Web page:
The museum, celebrating its 50th anniversary in 2017, developed Community Counts to enhance the museum’s robust commitment to local youth and the Nashville community. Through Community Counts, youth 18 and younger who live in the counties will receive free walk-up admission outside of school hours, and up to two accompanying adults will receive a 25 percent discount on admission.
Also through Community Counts, Davidson County residents of any age can visit the museum for free by checking out a Community Counts Passport from any Nashville Public Library. In addition, local families who are enrolled in public assistance programs may buy an annual family membership for $5.
“At its core, the museum is, and has always been, committed to education surrounding the historical importance of country music. Learning about the rich history of the genre and about those who helped shape it allows us not only to cultivate a sense of pride in our state, but also to understand the significance of Tennessee’s cultural contributions to American history,” said museum CEO Kyle Young. “In 2016, nearly 100,000 guests participated in over 1,000 programs led by our museum educators. Community Counts is an extension of our long-standing commitment to serve our locals and provide them with unforgettable experiences.”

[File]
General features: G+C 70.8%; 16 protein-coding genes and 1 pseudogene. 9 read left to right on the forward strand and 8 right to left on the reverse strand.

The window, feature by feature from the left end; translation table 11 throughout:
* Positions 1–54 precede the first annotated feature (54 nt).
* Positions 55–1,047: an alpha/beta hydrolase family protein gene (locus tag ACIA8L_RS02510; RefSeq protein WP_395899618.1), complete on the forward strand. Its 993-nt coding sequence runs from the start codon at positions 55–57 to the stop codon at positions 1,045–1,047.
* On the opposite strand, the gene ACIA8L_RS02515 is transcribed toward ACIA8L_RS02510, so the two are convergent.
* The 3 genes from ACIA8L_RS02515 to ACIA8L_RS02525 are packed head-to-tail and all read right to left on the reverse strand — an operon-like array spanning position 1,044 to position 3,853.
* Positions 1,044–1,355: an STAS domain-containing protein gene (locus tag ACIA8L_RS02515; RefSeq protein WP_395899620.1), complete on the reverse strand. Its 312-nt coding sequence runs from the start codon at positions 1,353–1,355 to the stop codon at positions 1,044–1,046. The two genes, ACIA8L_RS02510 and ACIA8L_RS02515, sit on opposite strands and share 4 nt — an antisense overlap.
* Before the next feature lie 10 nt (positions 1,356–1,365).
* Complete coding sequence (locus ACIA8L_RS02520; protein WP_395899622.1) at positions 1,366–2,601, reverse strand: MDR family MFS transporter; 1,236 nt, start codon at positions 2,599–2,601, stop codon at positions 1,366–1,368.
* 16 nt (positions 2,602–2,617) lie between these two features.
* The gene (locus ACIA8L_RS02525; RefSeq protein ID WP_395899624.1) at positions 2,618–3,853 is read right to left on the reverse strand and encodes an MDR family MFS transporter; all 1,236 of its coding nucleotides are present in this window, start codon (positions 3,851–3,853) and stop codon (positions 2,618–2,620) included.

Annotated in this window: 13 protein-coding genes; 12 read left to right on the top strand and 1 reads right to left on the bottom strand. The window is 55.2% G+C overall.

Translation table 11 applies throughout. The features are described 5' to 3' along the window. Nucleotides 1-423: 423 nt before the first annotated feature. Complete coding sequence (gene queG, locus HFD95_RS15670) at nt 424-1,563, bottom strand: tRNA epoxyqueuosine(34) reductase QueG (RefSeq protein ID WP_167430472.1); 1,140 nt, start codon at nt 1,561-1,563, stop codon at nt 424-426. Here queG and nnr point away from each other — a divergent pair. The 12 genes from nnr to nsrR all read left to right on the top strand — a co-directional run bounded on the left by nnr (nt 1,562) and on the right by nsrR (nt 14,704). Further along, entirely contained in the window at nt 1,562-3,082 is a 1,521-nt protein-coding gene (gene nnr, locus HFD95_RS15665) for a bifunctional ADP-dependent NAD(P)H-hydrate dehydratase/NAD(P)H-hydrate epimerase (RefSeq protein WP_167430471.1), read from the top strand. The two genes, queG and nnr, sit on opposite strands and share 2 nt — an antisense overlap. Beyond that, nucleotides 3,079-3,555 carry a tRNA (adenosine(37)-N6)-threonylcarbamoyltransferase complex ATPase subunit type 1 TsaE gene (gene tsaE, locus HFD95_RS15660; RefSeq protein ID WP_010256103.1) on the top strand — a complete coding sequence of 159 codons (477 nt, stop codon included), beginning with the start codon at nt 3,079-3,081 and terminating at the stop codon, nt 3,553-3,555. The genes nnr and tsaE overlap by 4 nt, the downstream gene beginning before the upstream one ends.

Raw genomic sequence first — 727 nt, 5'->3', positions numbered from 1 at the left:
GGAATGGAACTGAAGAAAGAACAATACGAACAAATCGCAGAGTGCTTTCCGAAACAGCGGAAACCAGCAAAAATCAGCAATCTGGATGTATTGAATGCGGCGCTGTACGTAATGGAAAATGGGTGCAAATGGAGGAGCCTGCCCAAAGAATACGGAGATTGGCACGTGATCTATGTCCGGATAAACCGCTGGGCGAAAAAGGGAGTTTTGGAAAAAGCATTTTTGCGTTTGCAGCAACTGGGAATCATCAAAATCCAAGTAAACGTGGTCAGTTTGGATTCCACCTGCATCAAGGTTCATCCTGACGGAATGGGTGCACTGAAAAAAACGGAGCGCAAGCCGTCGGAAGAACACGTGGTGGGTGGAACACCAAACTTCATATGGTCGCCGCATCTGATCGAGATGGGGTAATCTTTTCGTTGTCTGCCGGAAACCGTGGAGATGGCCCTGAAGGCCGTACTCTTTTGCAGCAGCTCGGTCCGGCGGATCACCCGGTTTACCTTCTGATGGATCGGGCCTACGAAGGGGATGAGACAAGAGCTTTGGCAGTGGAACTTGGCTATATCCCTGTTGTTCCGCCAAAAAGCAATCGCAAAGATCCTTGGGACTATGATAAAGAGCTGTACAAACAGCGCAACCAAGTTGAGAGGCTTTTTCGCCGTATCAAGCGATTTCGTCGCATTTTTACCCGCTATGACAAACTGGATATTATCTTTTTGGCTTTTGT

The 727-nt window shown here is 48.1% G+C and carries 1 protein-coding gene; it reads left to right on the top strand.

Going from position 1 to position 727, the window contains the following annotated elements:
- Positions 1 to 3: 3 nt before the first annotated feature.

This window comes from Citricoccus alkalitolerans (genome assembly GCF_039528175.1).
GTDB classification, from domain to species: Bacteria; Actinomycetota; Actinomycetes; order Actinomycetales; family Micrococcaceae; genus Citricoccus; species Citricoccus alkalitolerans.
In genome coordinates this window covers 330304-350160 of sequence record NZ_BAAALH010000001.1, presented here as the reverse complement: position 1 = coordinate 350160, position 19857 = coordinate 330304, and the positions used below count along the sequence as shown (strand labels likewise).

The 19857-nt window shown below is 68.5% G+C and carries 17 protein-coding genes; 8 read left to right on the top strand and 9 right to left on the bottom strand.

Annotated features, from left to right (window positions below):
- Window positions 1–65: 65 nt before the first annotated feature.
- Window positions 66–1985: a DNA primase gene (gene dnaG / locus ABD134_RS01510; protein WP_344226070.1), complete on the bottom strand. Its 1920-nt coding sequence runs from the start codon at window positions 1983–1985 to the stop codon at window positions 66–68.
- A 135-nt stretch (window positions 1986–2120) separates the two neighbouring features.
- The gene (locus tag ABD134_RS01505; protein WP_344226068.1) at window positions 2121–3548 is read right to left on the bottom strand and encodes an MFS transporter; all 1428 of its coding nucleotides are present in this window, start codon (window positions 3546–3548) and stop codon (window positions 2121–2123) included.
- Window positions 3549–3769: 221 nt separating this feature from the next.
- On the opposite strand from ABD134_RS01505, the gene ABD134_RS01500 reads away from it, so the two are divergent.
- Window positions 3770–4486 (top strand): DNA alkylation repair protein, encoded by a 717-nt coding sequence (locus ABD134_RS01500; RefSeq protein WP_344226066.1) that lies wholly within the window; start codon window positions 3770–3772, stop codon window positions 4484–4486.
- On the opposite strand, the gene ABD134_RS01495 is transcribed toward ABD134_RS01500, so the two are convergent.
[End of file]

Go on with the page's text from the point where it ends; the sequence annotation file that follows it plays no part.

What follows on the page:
Regarding the community impact of the museum's new initiative, Nashville Mayor Barry said, "This will be a terrific resource for Davidson County students and families to learn more about the role country music has played in making Nashville what it is today. I appreciate the Country Music Hall of Fame and Museum's strong commitment to giving back to the Nashville community."
“We are thrilled to partner with the Country Music Hall of Fame and Museum to offer patrons access to this institution. Our work is all about bringing stories to life, and you can’t be the public library in Music City without including music in that mission. I hope Nashvillians will get their free library card, check out the Community Counts Passport at our locations, and also discover our free music resources.”
As a nonprofit organization that serves a global audience, the Country Music Hall of Fame and Museum maintains a deep commitment to the Middle Tennessee community. Last year, the museum served nearly 9,000 Davidson County students – roughly the equivalent of 10 percent of Metro Nashville Public School students. Through the Taylor Swift Education Center, the museum offers unique, hands-on experiences that include curriculum-connected activities for school groups, tailored programs for toddlers, weekend workshops for teens, as well as interactive experiences for all ages in the Dinah and Fred Gretsch Family Gallery.
For more information about the program, visit countrymusichalloffame.org/CommunityCounts.